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Commentary & Analysis

What Are Customers Really Buying?

By Ed Marino,

By WhatTheyThink Staff
Published: October 6, 2003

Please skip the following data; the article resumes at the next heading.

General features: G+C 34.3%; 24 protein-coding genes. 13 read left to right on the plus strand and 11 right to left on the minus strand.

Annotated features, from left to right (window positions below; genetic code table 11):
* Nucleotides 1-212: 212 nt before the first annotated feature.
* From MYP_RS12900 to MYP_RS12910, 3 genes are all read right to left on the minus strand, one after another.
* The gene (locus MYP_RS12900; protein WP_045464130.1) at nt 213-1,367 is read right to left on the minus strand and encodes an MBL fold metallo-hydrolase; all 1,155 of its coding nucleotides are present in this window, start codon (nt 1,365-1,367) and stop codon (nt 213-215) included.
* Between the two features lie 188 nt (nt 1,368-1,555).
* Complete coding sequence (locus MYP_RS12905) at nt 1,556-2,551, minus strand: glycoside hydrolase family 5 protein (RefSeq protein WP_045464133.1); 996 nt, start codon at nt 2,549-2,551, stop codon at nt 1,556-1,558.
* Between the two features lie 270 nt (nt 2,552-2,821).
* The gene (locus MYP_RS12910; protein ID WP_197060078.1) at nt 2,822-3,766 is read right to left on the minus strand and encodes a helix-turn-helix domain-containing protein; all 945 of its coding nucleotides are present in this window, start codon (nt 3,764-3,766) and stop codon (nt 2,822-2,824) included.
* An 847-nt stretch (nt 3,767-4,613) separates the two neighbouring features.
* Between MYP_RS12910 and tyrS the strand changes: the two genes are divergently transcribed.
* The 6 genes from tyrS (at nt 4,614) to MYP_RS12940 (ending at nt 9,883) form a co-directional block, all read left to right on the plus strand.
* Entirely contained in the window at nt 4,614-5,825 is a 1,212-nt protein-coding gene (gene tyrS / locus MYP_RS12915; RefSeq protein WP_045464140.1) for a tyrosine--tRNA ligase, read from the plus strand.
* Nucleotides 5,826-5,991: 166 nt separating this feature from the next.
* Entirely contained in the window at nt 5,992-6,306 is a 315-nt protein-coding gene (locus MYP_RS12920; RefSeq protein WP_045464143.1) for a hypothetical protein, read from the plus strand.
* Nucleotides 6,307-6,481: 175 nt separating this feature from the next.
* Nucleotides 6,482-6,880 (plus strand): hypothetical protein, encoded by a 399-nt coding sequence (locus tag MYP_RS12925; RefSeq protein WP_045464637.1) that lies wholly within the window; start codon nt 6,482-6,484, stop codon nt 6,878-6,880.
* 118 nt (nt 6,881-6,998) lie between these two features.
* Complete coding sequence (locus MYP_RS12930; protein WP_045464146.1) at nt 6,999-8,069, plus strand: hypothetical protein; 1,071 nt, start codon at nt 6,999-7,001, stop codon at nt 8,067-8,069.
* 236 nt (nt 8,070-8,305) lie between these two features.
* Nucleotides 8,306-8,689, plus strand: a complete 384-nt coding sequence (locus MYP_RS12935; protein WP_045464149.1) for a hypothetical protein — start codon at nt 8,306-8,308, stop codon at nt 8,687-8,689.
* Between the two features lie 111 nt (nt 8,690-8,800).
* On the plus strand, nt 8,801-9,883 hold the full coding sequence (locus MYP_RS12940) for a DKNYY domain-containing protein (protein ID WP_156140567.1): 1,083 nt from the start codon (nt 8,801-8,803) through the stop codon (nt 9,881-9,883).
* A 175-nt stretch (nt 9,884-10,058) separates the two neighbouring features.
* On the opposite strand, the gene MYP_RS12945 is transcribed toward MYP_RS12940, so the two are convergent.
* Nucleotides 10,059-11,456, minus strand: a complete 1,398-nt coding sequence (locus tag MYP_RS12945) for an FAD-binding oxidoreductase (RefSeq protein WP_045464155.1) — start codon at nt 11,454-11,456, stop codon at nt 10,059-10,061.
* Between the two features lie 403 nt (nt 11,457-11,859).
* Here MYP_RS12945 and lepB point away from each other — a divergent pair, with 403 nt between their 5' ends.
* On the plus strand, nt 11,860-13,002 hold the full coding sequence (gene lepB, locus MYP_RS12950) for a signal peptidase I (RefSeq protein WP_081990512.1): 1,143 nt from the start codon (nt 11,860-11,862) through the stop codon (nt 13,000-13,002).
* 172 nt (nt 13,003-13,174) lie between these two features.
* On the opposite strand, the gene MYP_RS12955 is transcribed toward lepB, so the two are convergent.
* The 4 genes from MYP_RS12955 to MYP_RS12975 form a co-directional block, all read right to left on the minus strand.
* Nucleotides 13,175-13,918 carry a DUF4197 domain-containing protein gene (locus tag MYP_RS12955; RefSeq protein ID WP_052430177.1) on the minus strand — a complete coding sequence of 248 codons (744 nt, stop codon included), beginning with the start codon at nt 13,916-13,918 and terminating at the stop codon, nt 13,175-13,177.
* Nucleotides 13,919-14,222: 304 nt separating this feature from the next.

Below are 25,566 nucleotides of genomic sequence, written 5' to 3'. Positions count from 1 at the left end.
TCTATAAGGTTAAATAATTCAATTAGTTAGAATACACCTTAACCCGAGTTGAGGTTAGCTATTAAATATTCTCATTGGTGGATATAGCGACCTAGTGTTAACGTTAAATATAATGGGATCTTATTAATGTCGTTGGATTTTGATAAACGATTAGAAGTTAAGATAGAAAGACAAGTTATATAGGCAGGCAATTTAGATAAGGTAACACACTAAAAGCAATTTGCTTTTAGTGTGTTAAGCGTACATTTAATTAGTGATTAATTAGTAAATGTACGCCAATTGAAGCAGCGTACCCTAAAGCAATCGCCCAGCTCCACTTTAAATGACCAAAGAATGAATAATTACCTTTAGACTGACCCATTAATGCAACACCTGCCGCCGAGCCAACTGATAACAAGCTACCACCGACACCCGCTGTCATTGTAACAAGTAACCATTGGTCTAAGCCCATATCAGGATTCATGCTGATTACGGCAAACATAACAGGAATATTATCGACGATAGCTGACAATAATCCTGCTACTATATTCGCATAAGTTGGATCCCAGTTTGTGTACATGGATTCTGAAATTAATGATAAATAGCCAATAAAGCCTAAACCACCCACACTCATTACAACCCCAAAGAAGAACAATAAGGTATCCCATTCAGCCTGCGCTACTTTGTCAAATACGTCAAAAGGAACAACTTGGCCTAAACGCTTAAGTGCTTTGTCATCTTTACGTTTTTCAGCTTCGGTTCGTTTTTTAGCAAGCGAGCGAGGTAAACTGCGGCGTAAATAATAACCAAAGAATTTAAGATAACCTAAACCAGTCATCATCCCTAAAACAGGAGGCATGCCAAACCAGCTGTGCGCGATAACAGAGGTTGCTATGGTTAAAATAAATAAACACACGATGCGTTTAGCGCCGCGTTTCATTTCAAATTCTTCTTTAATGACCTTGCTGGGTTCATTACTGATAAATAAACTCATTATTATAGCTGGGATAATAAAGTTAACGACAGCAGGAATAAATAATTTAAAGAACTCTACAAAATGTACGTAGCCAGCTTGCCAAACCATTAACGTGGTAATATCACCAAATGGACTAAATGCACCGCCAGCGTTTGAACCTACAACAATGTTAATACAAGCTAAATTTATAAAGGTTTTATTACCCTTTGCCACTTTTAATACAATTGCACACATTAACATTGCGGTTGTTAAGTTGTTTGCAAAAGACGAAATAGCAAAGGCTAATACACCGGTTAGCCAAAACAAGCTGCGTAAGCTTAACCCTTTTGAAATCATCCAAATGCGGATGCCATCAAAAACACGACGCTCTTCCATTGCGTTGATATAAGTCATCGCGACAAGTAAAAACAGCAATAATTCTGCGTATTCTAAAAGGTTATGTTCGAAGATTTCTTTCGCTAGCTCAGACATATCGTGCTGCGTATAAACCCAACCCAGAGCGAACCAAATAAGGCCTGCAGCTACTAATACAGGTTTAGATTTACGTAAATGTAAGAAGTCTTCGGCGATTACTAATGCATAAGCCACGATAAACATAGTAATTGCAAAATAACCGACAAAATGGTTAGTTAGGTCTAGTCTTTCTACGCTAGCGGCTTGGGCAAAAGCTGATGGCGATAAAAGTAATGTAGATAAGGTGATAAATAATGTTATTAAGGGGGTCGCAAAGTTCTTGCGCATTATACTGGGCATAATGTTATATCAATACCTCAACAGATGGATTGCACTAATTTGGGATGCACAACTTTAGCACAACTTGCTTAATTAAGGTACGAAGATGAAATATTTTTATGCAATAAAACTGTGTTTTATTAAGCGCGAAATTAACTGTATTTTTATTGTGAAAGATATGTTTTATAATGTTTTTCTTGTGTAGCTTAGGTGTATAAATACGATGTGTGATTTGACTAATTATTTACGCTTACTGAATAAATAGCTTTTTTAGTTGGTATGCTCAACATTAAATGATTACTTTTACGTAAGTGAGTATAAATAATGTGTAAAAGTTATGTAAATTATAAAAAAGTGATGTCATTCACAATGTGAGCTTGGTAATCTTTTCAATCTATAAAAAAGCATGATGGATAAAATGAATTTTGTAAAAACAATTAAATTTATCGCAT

By Ed Marino, CEO of Presstek October 6, 2003 -- As I visit with a variety of printers, I frequently hear discussions about how tough and how competitive the market is. Many printers are still focused on selling print, and too many sales reps open a sales call with a discussion of their equipment list. While I certainly believe that Presstek-branded and Presstek-enabled products provide capabilities a printer can be proud of, this sales approach places printers squarely in the commodity space, with their only clear differentiation being price. And this is a battle that most will not win over time. This is why Presstek—as well as with many other vendors—has worked hard to educate the printing community about the customer values each shop can address. Believe it or not, most customers are not buying printing. They are buying the ability to communicate with their customers and prospects about their products and services. They are buying effective tools that will reduce their customer support costs. They are buying ads and promotional materials that will help them break through the clutter. They are trying to better educate their employees and shareholders. And some of these things just happen to be in printed form. It is for this reason that I get very excited when I learn about a printer who has cracked the code, and who has implemented an innovative market approach that has allowed them to grow revenue—and profits—even in difficult economic times. I found just such a printer recently in PrintingForLess. They seem to have been getting a lot of press lately, even outside of our typical trade publications, and you may have heard about them. As a small regional printer in Livingston, Montana, PrintingForLess felt it had reached the geographically-imposed limits of expansion. While Montana is known as Big Sky country, it is decidedly not known as one of the bigger regions for print consumption. The company took dramatic steps to overcome this barrier, and did so in a big way. In fact, the company was recognized by INC Magazine with its “Best of the Web” award for “Killer App.” In discussing the PrintingForLess award, INC states, “ Killer Apps applauds particularly innovative and muscular Web-based applications, the kind that remind us how much the technology makes possible,”. Founded in 1996 as Express Color Printing, the company set out to deliver high quality color printed products to its regional market. The online initiative, PrintingForLess.com , was launched in 1999. In addition to conventional offset printing, the company acquired a Presstek-enabled Heidelberg Quickmaster DI to address shorter-run, faster-turn work. But the real key to its success is its Web interface, which allows the company to transcend geographic barriers and to garner work from around the world. Through a network of partners, PrintingForLess is able to handle an almost unlimited volume of work and to produce print either in its own facility, or in a partner facility. Partners undergo a rigorous certification process to ensure that all work produced under the auspices of the PrintingForLess name meets the company's high standards. An additional, and somewhat unique, expertise the company offers is the ability to print reliably from Microsoft Publisher files—a file type that many printers find difficult to work with. And the development of a simple, but effective Web storefront has made it easy for customers to do business with the firm. A user simply selects the item to be printed, for example, an 8.5”x11” brochure, and is presented with the following screen: A limited range of selections are available to describe the job, yet the limited selections meet the needs of the vast majority of jobs. Once job specifications are entered, the file can be uploaded; real-time pricing is calculated as the specifications are entered for the majority of products. PrintingForLess delivers an electronic proof in one to two days, with a near-term plan to shorten that timeframe to two to four business hours . Upon proof approval, final product is shipped within five business days—or sooner if a faster turnaround time is specified. So, you might ask, aren't they selling printing, and aren't they competing on price? The answer to both questions is “No.” PrintingForLess does print,and they do offer very competitive prices, but more importantly, they are selling customer convenience, ease-of-use, and a quality product delivered in a timely fashion. The competitive prices certainly don't hurt, and they are made possible by an equipment mix that allows both short-run quick-turn work and long-run conventional work, as well as a streamlined, Web-enabled order entry and production process that offers significant cost efficiencies. The equipment mix is important to their success, but they don't spend a lot of time discussing that with customers. They have understood what customers are really buying, and they have responded with an appropriate offer. I like to share these success stories because they prove that even a small printer in a sparsely populated region can experience substantial growth. The key to success is understanding—and meeting—a unique set of customer needs. By blending the right equipment mix with efficient production processes and an easy-to-use Web interface, PrintingForLess demonstrates that revenue and profit growth is within the reach of any printing establishment willing to change its business practices to address the changing needs of an increasingly dynamic market.

 

 

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